## Note Cards for Learning Multiplication Facts

*September 14, 2010 at 10:03 am* *
2 comments *

As I have mentioned before, I am teaching a new arithmetic/math study skills course. (The math topics are whole numbers, fractions, decimals, and percents.) This week we finished a 2-day session on learning basic multiplication facts, so I thought it would be a nice follow-up to the note card series (part 1, part 2, part 3) to share how we used note cards in that class.

We began the unit with a 100 question multiplication fact quiz. *(As an aside, the majority of these students were unable to perfectly complete this quiz in 5 minutes.) *For each problem that the students got wrong they had to create two note cards.

**Fact Family Note Card**

The first note card was a note card that showed the fact family associated with that product. The card is triangular in shape, with the two factors in the top corners and their product in the bottom corner. Here is an example for 3×5=15.

The idea is that the sooner a student realizes the 3, 5, and 15 are all related, the sooner they will memorize 3×5 and 5×3 (as well as the associated quotients). It works really well for visual learners. Students were to cycle through the cards, looking at all 3 numbers. Once they felt confident, they could cycle through the cards while holding their thumb over the product at the bottom, giving them a chance to quiz themselves.

**Quizzing Note Card**

The second card that students had to create was a standard multiplication fact card with the problem on the front and the answer on the back. They cycle through the cards, guessing the product and checking their answer by looking at the back of the card.

**Results**

I gave the same 100-question quiz after the students studied their cards over the weekend, and nearly half of the students were perfect this time. As the course goes on, we will reduce the amount of time available for this quiz. Hopefully this effort will pay off once we reach the fraction material. I did other activities, such as building a multiplication table, etc. If you’d like a full explanation of the in class activities, let me know and I’ll blog on them in the future. I also set up an online practice page for my students that allows them to practice with a specific factor in a randomized fashion. You can use this page at the following address: http://georgewoodbury.com/mult.html If you use it, I’d love your feedback.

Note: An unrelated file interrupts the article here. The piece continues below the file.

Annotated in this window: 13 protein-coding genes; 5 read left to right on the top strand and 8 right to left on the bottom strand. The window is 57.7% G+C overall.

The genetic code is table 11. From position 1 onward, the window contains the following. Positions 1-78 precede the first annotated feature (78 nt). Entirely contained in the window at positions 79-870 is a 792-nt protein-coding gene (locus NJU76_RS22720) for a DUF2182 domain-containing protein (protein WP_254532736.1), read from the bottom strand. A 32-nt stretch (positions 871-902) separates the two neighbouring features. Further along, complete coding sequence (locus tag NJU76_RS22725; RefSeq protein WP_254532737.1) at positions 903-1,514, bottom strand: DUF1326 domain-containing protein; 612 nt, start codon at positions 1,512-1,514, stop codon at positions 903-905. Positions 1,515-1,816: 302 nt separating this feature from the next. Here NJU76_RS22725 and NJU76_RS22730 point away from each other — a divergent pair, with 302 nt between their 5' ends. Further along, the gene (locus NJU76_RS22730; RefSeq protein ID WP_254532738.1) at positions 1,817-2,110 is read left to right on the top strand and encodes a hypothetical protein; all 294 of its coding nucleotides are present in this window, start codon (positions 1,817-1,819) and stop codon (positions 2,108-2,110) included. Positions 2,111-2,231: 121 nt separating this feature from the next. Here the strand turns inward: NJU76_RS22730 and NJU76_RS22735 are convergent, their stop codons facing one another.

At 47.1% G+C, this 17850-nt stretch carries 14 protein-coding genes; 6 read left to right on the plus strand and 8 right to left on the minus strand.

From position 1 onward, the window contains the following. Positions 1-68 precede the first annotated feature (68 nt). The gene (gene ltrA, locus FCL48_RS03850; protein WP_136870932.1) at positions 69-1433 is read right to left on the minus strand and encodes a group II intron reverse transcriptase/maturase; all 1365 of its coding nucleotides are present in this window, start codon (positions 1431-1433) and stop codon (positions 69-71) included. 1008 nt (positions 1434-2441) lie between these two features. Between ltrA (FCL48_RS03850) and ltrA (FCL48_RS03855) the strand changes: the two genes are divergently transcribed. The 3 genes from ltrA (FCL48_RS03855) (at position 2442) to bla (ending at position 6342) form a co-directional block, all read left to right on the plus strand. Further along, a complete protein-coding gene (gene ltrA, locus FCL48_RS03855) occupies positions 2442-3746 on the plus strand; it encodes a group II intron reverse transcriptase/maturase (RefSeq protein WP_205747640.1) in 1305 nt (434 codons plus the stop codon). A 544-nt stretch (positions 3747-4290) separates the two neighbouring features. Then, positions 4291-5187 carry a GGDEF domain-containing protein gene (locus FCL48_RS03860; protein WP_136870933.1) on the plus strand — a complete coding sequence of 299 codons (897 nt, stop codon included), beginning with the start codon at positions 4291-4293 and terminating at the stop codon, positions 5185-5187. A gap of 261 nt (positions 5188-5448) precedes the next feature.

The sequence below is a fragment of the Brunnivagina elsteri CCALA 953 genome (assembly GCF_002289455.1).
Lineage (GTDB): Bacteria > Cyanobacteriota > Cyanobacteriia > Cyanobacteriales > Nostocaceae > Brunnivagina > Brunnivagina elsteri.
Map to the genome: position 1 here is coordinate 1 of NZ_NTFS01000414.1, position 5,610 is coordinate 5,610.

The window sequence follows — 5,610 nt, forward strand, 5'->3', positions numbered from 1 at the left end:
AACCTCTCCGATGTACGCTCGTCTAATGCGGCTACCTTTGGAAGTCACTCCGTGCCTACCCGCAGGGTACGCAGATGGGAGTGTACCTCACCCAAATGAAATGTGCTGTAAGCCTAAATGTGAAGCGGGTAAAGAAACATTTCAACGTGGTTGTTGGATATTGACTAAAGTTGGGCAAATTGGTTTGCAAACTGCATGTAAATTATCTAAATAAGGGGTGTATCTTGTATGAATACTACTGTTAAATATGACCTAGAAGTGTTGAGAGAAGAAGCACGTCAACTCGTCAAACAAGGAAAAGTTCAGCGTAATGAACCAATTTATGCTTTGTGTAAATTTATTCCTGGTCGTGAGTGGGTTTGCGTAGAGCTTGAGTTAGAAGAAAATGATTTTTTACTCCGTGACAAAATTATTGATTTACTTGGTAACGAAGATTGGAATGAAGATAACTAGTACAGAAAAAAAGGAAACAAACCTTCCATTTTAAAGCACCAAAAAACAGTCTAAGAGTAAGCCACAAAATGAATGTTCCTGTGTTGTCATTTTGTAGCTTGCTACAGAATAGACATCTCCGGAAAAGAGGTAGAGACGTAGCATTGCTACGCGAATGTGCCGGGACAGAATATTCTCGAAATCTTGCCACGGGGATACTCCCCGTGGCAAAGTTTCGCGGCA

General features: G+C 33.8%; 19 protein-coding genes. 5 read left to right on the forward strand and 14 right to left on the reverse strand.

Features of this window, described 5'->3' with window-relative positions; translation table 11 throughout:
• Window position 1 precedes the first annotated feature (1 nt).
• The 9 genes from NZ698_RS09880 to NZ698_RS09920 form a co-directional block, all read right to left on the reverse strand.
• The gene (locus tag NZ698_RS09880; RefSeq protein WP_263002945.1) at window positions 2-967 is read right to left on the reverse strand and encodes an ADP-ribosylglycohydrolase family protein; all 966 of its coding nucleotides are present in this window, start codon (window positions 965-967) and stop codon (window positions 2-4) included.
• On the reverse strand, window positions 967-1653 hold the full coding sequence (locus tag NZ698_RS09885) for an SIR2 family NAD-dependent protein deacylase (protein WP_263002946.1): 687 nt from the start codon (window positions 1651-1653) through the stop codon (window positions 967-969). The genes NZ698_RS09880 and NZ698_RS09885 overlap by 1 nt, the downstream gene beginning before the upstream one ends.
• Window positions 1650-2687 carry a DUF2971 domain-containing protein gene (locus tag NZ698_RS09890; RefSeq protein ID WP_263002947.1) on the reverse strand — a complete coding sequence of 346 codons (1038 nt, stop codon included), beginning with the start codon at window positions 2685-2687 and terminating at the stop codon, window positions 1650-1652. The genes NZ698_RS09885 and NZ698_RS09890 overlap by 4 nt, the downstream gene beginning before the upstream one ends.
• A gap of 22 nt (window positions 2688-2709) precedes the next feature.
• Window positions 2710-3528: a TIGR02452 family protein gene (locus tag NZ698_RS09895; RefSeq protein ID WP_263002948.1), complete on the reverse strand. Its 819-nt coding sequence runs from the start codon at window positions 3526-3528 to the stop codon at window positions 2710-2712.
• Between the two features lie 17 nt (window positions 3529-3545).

If you have any comments or questions related to using note cards in math, or learning multiplication facts, let me know. Please share by leaving a comment, or reaching me through the contact page at my web site – georgewoodbury.com.

-George

*I am a math instructor at College of the Sequoias in Visalia, CA. Each Tuesday I post an article related to Math Study Skills on my blog. If there’s a particular study skill you’d like me to address, or if you have a question or a comment, please let me know. You can reach me through the contact page on my website – http://georgewoodbury.com.*

Entry filed under: Math, study skills. Tags: algebra, arithmetic, classroom activities, college, developmental math, division, education, fact family, flash cards, george woodbury, Math, math study skills, memorization, multiplication, multiplication flash cards, multiplication table, multiplying numbers, NADE, note cards, prealgebra, quizzing yourself, study skills, teaching, understanding, vocabulary, warning cards, woodbury.

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1.Michelle | September 14, 2010 at 8:17 pmGreat idea – I think I’ll be borrowing it for my adapted class. My only suggestion would be to rotate the triangle around so that the 15 is on the top. That way when you cover the 3 or 5 to view the dividing fact, the larger number is on top so it looks similar to a fractional representation of 15/3. I know that many of my kids still think that 15/3 is the same as 3/15.

Thanks for sharing 🙂

2.georgewoodbury | September 14, 2010 at 8:30 pmThanks Michelle. Someone else mentioned the same thing on my Facebook page – it accomplishes everything we need for multiplication, but will help for division & fractions too. I’ll try it that way next time.